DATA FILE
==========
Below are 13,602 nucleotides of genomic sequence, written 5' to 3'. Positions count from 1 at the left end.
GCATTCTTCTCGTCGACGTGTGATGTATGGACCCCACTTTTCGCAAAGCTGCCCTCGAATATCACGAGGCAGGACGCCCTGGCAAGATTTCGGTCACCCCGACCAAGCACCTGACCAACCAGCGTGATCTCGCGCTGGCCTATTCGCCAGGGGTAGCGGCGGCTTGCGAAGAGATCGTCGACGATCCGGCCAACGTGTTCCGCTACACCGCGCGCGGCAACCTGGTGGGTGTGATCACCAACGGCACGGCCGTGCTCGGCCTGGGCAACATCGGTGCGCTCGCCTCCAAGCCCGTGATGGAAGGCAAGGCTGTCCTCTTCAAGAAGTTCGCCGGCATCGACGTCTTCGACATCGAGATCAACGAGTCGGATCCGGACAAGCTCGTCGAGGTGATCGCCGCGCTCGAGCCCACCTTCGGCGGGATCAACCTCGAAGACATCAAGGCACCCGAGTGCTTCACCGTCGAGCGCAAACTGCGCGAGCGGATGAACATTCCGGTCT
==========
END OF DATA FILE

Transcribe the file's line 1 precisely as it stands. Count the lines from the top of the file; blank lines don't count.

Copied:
Below are 13,602 nucleotides of genomic sequence, written 5' to 3'. Positions count from 1 at the left end.